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View Full Version : The upcoming EAN/UCC-13 number. Will it affect you?



Cathy C
06-11-2005, 02:04 AM
Someone contacted me off-loop and suggested that I'd buried a good discussion in another thread. A lot of self-pubbed people haven't heard about the new change to the ISBN number that started in January of this year. In 2007, this WILL have an impact on self-pubbed authors.

So, I thought I'd post this over on this forum too in case anyone has any questions. This came off my website article page, so any references in the article to "last week's article" is about how ISBN numbers work and how to read them. Most of you know, I presume, but I can post that one here too, if anyone is interested.


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THE FUTURE OF ISBN NUMBERS
By Cathy Clamp, PLS, CLAS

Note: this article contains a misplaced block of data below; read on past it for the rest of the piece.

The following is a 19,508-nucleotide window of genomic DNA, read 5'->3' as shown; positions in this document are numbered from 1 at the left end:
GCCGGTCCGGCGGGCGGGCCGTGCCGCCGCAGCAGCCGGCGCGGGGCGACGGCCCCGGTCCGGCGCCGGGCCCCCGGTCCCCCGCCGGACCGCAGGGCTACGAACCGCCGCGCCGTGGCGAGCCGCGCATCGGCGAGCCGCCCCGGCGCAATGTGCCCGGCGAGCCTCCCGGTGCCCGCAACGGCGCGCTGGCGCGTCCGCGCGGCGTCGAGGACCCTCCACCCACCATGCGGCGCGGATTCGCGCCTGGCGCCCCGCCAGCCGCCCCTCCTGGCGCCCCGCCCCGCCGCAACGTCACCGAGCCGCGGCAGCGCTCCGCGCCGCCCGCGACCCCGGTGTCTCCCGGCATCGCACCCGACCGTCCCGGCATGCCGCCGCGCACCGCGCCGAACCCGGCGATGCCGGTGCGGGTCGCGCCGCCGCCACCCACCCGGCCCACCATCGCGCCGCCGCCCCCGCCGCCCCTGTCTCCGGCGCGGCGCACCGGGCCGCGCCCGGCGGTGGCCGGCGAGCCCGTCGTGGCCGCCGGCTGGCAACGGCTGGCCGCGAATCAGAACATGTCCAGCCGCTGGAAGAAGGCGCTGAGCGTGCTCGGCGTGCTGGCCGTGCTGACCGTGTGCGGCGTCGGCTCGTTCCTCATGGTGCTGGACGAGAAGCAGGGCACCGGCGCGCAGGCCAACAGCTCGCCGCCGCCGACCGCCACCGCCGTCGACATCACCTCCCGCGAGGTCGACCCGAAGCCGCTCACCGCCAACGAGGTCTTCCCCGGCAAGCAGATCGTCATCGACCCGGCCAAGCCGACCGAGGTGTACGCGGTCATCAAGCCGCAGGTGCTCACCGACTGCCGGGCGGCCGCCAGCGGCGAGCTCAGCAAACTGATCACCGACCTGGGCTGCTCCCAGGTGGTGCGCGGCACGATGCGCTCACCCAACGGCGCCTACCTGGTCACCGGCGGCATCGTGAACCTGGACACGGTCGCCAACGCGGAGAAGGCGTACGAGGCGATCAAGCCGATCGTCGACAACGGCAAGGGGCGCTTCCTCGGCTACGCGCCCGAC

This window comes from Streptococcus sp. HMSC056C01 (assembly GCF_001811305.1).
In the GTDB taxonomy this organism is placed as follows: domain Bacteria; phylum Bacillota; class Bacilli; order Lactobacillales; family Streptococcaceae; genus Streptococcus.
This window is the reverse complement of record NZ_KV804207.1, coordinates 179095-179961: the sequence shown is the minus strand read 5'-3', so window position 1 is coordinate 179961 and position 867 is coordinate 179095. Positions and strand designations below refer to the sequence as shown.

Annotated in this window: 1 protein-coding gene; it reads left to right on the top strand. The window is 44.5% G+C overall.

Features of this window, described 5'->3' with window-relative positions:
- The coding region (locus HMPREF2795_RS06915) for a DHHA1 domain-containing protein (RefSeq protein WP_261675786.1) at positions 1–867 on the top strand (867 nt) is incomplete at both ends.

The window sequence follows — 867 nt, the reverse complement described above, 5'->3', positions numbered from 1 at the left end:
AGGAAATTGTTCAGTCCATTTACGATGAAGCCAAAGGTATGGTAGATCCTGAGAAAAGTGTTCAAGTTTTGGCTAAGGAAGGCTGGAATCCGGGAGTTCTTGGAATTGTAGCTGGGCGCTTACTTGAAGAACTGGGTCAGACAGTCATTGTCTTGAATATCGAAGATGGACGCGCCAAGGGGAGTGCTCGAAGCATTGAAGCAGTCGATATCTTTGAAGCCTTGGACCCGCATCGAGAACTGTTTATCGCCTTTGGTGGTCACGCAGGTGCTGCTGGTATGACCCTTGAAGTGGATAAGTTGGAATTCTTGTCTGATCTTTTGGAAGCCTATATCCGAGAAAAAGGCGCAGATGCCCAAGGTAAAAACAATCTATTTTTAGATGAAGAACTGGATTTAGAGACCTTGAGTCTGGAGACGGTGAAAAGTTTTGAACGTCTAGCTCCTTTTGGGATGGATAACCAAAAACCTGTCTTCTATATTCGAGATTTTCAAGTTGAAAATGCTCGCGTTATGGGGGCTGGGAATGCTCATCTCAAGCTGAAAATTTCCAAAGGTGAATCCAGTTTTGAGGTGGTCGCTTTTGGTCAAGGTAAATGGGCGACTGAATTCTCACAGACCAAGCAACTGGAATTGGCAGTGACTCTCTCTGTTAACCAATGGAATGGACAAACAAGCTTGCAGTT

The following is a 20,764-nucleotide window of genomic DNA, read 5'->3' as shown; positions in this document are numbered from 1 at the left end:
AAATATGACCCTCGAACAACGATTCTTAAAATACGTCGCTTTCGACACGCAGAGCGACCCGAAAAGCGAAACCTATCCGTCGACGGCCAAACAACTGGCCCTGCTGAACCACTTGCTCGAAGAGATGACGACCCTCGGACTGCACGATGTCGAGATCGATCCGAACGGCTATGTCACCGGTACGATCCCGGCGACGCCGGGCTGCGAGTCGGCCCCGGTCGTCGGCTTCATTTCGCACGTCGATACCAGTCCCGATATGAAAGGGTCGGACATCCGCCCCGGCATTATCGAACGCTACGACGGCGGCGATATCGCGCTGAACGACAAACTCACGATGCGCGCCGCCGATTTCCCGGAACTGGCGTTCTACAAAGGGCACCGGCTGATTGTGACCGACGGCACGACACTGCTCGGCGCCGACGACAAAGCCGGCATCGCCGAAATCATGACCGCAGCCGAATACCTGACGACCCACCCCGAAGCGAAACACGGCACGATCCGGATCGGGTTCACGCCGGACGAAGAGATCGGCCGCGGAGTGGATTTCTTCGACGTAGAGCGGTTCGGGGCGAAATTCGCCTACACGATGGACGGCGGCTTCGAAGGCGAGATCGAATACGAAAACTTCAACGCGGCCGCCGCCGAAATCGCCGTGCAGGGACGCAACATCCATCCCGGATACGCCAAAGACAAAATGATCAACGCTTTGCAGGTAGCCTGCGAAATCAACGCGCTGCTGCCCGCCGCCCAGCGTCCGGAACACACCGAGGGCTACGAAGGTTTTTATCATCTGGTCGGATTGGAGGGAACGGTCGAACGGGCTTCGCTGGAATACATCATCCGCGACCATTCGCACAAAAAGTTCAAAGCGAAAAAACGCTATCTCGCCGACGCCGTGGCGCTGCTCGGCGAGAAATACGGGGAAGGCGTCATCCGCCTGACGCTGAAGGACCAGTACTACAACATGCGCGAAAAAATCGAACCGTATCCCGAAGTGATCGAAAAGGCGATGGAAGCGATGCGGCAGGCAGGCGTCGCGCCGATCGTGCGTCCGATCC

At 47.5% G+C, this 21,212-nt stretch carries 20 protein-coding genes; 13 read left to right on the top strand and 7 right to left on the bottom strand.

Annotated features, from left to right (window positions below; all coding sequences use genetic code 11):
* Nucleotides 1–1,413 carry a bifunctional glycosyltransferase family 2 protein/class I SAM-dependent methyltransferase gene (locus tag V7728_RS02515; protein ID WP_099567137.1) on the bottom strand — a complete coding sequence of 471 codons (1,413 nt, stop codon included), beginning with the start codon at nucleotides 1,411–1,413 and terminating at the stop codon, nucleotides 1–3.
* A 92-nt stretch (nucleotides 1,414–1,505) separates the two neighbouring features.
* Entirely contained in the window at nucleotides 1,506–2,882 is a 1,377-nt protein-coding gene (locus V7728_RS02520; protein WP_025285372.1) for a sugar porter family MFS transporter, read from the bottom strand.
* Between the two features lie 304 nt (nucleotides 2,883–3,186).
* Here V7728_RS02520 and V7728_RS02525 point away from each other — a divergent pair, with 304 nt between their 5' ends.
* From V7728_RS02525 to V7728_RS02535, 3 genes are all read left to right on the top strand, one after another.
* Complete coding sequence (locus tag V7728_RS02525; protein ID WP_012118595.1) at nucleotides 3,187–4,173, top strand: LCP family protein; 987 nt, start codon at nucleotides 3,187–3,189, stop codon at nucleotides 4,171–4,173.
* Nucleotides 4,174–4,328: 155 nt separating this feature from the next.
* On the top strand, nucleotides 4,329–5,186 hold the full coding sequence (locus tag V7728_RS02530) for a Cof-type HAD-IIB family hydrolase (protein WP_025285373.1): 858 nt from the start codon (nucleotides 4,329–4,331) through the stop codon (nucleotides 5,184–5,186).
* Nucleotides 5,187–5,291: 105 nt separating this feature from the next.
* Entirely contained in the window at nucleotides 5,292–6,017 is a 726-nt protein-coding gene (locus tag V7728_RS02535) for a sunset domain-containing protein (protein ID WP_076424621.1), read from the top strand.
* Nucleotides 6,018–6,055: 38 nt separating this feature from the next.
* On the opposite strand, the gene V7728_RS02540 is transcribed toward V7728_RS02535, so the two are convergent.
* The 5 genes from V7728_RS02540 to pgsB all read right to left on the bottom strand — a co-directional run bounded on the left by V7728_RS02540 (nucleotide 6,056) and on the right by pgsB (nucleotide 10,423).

Last week, we discussed what ISBN numbers are and how they came to be developed. The system has served the publishing industry well over the years. But even a good system can be improved. Beginning January 1, 2005, the ISBN number will begin to transition to an EAN/UCC-13 number. First, let's talk a little about the EAN/UCC system.

HOW IT ALL STARTED

In 1974, twelve members of the European community decided to establish their own system of book numbering, similar to the UPC (Uniform Product Code) number that appears in the barcode of items sold in the United States. As a result of a number of meetings, a UPC compatible system was created, known as the European Article Numbering system, or EAN. The Uniform Code Council, or UCC (not to be confused with the United States Uniform Commercial Code, which is also known by the acronym of UCC) was established to co-manage the system along with the member countries. The two later merged and changed the agency name to "EAN International". There are presently 103 member countries of EAN International.